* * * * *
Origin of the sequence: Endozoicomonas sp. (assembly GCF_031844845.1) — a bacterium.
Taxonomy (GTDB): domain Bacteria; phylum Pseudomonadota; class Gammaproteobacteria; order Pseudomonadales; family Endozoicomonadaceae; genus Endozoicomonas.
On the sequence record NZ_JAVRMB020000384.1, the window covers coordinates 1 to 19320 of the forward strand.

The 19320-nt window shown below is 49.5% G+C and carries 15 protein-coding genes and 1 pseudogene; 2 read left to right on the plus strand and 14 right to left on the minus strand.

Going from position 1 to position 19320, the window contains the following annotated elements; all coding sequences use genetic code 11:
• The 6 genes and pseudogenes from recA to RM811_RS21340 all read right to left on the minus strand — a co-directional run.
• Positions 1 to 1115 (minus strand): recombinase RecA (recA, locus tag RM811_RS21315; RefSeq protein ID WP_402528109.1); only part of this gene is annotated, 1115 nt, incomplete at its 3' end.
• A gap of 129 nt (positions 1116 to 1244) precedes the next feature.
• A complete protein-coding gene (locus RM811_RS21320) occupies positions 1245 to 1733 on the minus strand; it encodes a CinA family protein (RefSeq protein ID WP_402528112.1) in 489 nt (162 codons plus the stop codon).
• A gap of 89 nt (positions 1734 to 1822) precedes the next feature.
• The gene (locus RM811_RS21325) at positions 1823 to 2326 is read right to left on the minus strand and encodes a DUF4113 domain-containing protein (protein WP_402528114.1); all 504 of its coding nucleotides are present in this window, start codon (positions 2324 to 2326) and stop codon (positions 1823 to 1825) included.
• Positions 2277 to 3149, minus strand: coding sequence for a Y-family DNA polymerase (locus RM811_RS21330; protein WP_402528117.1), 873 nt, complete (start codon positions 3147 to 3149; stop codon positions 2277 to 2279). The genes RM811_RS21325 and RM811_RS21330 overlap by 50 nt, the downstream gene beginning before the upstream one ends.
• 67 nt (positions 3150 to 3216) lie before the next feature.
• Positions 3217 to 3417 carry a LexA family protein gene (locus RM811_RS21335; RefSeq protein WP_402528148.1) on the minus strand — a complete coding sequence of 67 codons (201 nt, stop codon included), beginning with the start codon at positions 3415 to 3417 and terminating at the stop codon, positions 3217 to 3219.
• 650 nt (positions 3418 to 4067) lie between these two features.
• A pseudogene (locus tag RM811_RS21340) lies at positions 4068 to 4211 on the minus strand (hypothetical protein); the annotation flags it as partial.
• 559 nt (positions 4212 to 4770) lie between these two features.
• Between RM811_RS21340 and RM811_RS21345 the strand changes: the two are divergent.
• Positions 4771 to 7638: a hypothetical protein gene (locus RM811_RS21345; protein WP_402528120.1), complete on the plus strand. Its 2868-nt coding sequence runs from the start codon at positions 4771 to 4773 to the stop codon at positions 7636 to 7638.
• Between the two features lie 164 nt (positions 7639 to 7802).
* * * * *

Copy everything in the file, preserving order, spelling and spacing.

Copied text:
Origin of the sequence: Endozoicomonas sp. (assembly GCF_031844845.1) — a bacterium.
Taxonomy (GTDB): domain Bacteria; phylum Pseudomonadota; class Gammaproteobacteria; order Pseudomonadales; family Endozoicomonadaceae; genus Endozoicomonas.
On the sequence record NZ_JAVRMB020000384.1, the window covers coordinates 1 to 19320 of the forward strand.

The 19320-nt window shown below is 49.5% G+C and carries 15 protein-coding genes and 1 pseudogene; 2 read left to right on the plus strand and 14 right to left on the minus strand.

Going from position 1 to position 19320, the window contains the following annotated elements; all coding sequences use genetic code 11:
• The 6 genes and pseudogenes from recA to RM811_RS21340 all read right to left on the minus strand — a co-directional run.
• Positions 1 to 1115 (minus strand): recombinase RecA (recA, locus tag RM811_RS21315; RefSeq protein ID WP_402528109.1); only part of this gene is annotated, 1115 nt, incomplete at its 3' end.
• A gap of 129 nt (positions 1116 to 1244) precedes the next feature.
• A complete protein-coding gene (locus RM811_RS21320) occupies positions 1245 to 1733 on the minus strand; it encodes a CinA family protein (RefSeq protein ID WP_402528112.1) in 489 nt (162 codons plus the stop codon).
• A gap of 89 nt (positions 1734 to 1822) precedes the next feature.
• The gene (locus RM811_RS21325) at positions 1823 to 2326 is read right to left on the minus strand and encodes a DUF4113 domain-containing protein (protein WP_402528114.1); all 504 of its coding nucleotides are present in this window, start codon (positions 2324 to 2326) and stop codon (positions 1823 to 1825) included.
• Positions 2277 to 3149, minus strand: coding sequence for a Y-family DNA polymerase (locus RM811_RS21330; protein WP_402528117.1), 873 nt, complete (start codon positions 3147 to 3149; stop codon positions 2277 to 2279). The genes RM811_RS21325 and RM811_RS21330 overlap by 50 nt, the downstream gene beginning before the upstream one ends.
• 67 nt (positions 3150 to 3216) lie before the next feature.
• Positions 3217 to 3417 carry a LexA family protein gene (locus RM811_RS21335; RefSeq protein WP_402528148.1) on the minus strand — a complete coding sequence of 67 codons (201 nt, stop codon included), beginning with the start codon at positions 3415 to 3417 and terminating at the stop codon, positions 3217 to 3219.
• 650 nt (positions 3418 to 4067) lie between these two features.
• A pseudogene (locus tag RM811_RS21340) lies at positions 4068 to 4211 on the minus strand (hypothetical protein); the annotation flags it as partial.
• 559 nt (positions 4212 to 4770) lie between these two features.
• Between RM811_RS21340 and RM811_RS21345 the strand changes: the two are divergent.
• Positions 4771 to 7638: a hypothetical protein gene (locus RM811_RS21345; protein WP_402528120.1), complete on the plus strand. Its 2868-nt coding sequence runs from the start codon at positions 4771 to 4773 to the stop codon at positions 7636 to 7638.
• Between the two features lie 164 nt (positions 7639 to 7802).